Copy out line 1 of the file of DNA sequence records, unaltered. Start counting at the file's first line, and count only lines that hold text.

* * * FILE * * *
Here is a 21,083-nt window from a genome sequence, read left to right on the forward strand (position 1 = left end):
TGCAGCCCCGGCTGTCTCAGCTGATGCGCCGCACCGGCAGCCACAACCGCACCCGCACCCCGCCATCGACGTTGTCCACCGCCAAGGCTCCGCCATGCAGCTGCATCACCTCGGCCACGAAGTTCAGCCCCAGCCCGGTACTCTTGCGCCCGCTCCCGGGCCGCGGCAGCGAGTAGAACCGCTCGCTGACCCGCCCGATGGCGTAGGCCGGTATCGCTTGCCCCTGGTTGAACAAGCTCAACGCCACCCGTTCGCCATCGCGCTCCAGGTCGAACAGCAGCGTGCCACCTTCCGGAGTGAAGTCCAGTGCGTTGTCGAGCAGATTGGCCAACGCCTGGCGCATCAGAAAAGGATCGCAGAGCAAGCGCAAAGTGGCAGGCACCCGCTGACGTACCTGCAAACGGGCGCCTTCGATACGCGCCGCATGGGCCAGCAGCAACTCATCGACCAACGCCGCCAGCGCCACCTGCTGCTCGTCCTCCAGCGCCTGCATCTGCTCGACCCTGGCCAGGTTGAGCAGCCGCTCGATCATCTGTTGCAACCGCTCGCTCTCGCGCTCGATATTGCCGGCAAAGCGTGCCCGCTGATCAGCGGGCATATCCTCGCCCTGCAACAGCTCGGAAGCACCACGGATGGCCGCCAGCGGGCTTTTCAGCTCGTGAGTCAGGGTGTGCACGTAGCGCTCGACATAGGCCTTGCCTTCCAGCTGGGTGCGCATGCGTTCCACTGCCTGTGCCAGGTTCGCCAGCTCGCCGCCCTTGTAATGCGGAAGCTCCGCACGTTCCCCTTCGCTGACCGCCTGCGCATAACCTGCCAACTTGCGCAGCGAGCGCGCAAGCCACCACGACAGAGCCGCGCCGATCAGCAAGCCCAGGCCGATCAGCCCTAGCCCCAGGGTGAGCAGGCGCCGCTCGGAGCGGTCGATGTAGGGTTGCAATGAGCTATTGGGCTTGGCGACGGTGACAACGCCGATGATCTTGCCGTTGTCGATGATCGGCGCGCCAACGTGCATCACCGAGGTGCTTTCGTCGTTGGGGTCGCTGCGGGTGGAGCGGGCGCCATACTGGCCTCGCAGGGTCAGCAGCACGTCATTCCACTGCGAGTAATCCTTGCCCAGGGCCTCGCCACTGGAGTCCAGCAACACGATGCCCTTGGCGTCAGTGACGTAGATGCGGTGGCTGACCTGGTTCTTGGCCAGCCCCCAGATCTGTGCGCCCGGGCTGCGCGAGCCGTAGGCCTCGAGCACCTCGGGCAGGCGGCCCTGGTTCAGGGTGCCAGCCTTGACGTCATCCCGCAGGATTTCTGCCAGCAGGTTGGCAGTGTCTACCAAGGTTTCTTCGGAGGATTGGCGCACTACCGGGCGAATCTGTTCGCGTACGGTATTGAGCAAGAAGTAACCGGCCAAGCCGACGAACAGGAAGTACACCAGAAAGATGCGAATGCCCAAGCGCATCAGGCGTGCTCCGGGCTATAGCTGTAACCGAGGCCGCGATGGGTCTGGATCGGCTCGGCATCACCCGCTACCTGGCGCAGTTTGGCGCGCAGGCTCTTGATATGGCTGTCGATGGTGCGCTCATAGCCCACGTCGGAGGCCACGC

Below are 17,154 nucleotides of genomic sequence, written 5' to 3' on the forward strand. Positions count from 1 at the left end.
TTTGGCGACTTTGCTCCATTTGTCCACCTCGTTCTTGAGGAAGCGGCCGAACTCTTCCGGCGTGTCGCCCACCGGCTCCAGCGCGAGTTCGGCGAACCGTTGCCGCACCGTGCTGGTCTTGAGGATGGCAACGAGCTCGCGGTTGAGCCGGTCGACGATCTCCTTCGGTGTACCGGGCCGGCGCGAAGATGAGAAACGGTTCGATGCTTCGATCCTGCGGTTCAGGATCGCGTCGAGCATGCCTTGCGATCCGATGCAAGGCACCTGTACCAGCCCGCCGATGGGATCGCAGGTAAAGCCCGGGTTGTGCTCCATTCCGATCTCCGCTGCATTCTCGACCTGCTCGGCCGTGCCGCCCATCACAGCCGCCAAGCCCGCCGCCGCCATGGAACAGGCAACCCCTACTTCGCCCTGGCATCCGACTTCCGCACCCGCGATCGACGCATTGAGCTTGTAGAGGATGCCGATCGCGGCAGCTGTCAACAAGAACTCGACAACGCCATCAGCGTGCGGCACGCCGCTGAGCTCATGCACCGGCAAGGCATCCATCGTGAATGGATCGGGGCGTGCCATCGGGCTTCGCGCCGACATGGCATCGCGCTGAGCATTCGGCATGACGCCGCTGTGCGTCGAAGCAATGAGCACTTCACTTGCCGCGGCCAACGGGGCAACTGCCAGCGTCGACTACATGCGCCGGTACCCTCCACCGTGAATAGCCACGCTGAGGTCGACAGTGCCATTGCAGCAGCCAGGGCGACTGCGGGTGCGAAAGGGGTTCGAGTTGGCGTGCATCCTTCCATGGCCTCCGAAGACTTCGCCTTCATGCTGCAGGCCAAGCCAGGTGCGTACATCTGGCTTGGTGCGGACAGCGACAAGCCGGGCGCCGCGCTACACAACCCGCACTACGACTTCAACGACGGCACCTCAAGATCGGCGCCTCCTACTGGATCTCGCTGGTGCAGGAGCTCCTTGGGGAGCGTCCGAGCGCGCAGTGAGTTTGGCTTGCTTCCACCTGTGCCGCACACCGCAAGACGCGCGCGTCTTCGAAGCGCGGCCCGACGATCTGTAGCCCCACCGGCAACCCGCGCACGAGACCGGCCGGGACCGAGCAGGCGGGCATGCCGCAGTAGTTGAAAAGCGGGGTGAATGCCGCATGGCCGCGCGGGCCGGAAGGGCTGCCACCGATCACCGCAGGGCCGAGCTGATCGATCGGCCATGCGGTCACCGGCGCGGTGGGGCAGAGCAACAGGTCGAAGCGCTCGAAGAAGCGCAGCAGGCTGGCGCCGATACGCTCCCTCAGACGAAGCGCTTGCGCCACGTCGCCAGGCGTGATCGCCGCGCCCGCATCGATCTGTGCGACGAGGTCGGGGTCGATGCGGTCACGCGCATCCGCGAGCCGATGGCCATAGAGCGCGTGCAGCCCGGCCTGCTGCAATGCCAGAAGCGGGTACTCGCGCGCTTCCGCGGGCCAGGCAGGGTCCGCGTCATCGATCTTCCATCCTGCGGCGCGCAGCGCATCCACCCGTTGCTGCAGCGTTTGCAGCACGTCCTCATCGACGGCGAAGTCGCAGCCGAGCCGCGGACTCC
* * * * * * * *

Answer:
Here is a 21,083-nt window from a genome sequence, read left to right on the forward strand (position 1 = left end):